Take a break from the hectic run-up to the holidays and check out these recent major headlines from Wisconsin’s innovation community:
—A judge granted preliminary approval to a settlement in a class-action shareholder lawsuit against Madison-based Cellular Dynamics International, the Wisconsin State Journal reported. In April, CDI tentatively settled three similar lawsuits challenging the biotech’s $307 million sale to Tokyo-based Fujifilm; those were later consolidated into a single suit. Per the terms of the settlement, CDI agreed to pay $500,000 in legal fees for the plaintiffs and expenses, but can continue to deny wrongdoing or violation of its fiduciary duty.
—The State Journal also had a Q&A with CDI CEO Kaz Hirao and executive vice president Chris Parker, both of whom spoke with Xconomy Wisconsin last month for a story on the company.
—Verona-based Epic has endowed three faculty associate positions within the University of Wisconsin-Madison’s computer sciences department, the university said. Epic founder and CEO Judith Faulkner earned a graduate degree in computer sciences from the school and her company, which develops record-keeping software for hospitals and clinics, has hired thousands of UW-Madison alumni over the years. In addition to software development, the endowed positions will focus “application design and building exemplary user experiences,” according to a press release.
—Speaking of UW-Madison, a building located in the heart of campus has been rebranded as a center of gravity for cutting-edge ideas and early-state companies. Tenants of the building, which is now known as @1403, include: Discovery to Product, which helps UW-Madison students, faculty, and staff turn ideas into businesses; the university’s Law and Entrepreneurship clinic, where founders can get advice on things like incorporating and filing patent applications; and the Madworks startup accelerator. The building is owned and operated by University Research Park, a business hub located on Madison’s west side.
—Madison-based Cellectar Biosciences announced it will work with Pierre Fabre, a drug company based in France and one of that country’s largest pharmaceutical laboratories, to develop treatments for cancer. The treatments combine cancer-killing agents, known as cytotoxics, produced by Pierre Fabre and Cellectar’s drug delivery technology. The partnership is the first for Cellectar (NASDAQ: CLRB) since Jim Caruso joined the company as CEO in June, and seems to signal a shift in strategy to focus heavily on drug development.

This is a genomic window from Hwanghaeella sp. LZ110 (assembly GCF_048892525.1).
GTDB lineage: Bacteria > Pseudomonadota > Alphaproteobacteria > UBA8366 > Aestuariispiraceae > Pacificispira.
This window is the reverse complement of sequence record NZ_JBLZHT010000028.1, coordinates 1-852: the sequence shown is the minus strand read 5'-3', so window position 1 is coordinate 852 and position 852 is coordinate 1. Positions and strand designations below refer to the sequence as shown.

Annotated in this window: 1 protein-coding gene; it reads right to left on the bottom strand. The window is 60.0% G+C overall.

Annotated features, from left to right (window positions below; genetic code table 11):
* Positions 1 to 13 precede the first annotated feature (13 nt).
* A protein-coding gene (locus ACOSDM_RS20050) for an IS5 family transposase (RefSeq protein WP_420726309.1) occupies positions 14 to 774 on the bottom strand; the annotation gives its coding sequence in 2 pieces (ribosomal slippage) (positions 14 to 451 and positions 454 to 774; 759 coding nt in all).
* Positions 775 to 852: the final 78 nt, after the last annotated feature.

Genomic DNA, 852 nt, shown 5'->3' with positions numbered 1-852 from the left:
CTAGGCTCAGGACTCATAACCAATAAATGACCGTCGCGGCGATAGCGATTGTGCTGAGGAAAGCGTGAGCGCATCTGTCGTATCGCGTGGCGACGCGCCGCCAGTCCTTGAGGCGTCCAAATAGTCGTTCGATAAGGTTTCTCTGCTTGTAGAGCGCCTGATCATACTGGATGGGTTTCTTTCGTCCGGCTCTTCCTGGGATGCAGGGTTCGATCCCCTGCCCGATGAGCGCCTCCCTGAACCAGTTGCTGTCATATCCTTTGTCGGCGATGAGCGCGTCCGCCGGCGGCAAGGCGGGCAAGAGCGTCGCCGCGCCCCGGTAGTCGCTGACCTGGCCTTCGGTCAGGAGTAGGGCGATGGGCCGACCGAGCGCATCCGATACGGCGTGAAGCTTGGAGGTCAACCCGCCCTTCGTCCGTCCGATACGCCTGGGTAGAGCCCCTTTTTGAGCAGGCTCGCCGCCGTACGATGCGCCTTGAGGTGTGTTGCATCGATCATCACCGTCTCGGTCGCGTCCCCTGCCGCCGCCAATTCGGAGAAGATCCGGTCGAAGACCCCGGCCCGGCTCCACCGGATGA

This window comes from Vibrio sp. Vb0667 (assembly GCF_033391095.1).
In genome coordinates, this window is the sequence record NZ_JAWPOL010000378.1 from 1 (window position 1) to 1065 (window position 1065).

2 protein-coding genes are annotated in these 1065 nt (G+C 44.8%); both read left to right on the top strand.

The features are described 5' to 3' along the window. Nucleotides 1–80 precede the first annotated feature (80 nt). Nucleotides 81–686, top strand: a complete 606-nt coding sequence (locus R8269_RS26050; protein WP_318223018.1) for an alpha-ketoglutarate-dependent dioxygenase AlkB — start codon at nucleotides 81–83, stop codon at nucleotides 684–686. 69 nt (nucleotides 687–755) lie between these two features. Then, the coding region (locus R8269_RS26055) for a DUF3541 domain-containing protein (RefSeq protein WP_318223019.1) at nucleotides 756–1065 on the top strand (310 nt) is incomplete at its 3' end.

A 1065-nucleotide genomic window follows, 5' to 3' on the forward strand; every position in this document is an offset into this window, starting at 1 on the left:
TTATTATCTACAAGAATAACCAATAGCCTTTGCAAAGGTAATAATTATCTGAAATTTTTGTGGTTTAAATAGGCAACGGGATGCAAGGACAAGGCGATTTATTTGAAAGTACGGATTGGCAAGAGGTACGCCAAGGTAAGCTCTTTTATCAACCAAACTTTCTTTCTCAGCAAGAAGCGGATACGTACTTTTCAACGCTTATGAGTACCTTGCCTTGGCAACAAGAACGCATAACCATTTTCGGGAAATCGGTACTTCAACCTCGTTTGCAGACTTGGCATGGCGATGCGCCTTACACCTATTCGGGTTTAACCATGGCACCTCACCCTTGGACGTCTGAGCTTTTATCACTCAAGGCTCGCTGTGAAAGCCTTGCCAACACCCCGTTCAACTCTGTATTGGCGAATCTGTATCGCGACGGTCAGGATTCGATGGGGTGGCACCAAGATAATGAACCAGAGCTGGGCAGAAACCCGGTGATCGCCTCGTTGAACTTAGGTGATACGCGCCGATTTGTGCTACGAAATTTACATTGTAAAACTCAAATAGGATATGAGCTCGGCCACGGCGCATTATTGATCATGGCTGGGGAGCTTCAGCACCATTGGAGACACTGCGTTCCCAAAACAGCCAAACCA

—Wellbe, whose software helps guide patients through medical procedures and treatments, announced a partnership with another Madison-area company aimed in part at encouraging people preparing for joint replacement surgery to engage in preoperative physical therapy. The agreement is with Kiio, which is developing software-enabled devices that provide objective measurements during PT and rehabilitation exercises. “Wellbe is seeking best-of-breed partnerships to address complementary areas of needs for our customers and Kiio is the first example of this, [with] more to come,” says Wellbe marketing director Maeghan Nicholson in an e-mail.
—Matt Cordio announced he’s leaving The Commons, an organization he co-founded last year that helps college students in Southeastern Wisconsin start businesses and form industry partnerships. Cordio said he plans to devote his full energies to Skills Pipeline, a Milwaukee-based startup he launched in 2012 that helps IT companies find workers. He’ll continue to serve as an advisor and mentor to students participating in The Commons, he said.
—Wisconsin Investment Partners, a Madison-based network of angel investors, was among the nation’s 12 most active angel groups through the first nine months of 2015. The data come from the Angel Resource Institute’s Halo Report, which includes a ranking of the top angel groups, as measured by total number of deals.